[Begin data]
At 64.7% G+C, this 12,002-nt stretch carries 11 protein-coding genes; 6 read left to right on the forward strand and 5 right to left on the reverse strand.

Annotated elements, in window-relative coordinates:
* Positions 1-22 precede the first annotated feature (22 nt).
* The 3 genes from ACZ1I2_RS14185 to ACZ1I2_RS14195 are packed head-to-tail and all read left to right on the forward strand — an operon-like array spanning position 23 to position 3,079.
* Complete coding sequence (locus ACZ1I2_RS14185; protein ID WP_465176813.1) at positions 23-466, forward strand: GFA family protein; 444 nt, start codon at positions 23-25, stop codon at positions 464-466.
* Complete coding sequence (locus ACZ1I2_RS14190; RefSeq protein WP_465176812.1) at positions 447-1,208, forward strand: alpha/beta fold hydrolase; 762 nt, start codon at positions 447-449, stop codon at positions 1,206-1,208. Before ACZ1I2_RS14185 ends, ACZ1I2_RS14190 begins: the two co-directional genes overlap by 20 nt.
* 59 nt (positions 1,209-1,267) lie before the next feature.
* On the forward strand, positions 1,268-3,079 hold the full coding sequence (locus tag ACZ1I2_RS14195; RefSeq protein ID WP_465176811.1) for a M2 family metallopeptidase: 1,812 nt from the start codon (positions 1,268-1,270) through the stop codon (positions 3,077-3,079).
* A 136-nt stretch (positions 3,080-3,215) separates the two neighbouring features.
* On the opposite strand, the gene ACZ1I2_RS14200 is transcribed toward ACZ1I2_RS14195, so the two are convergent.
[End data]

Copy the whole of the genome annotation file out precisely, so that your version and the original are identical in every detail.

At 64.7% G+C, this 12,002-nt stretch carries 11 protein-coding genes; 6 read left to right on the forward strand and 5 right to left on the reverse strand.

Annotated elements, in window-relative coordinates:
* Positions 1-22 precede the first annotated feature (22 nt).
* The 3 genes from ACZ1I2_RS14185 to ACZ1I2_RS14195 are packed head-to-tail and all read left to right on the forward strand — an operon-like array spanning position 23 to position 3,079.
* Complete coding sequence (locus ACZ1I2_RS14185; protein ID WP_465176813.1) at positions 23-466, forward strand: GFA family protein; 444 nt, start codon at positions 23-25, stop codon at positions 464-466.
* Complete coding sequence (locus ACZ1I2_RS14190; RefSeq protein WP_465176812.1) at positions 447-1,208, forward strand: alpha/beta fold hydrolase; 762 nt, start codon at positions 447-449, stop codon at positions 1,206-1,208. Before ACZ1I2_RS14185 ends, ACZ1I2_RS14190 begins: the two co-directional genes overlap by 20 nt.
* 59 nt (positions 1,209-1,267) lie before the next feature.
* On the forward strand, positions 1,268-3,079 hold the full coding sequence (locus tag ACZ1I2_RS14195; RefSeq protein ID WP_465176811.1) for a M2 family metallopeptidase: 1,812 nt from the start codon (positions 1,268-1,270) through the stop codon (positions 3,077-3,079).
* A 136-nt stretch (positions 3,080-3,215) separates the two neighbouring features.
* On the opposite strand, the gene ACZ1I2_RS14200 is transcribed toward ACZ1I2_RS14195, so the two are convergent.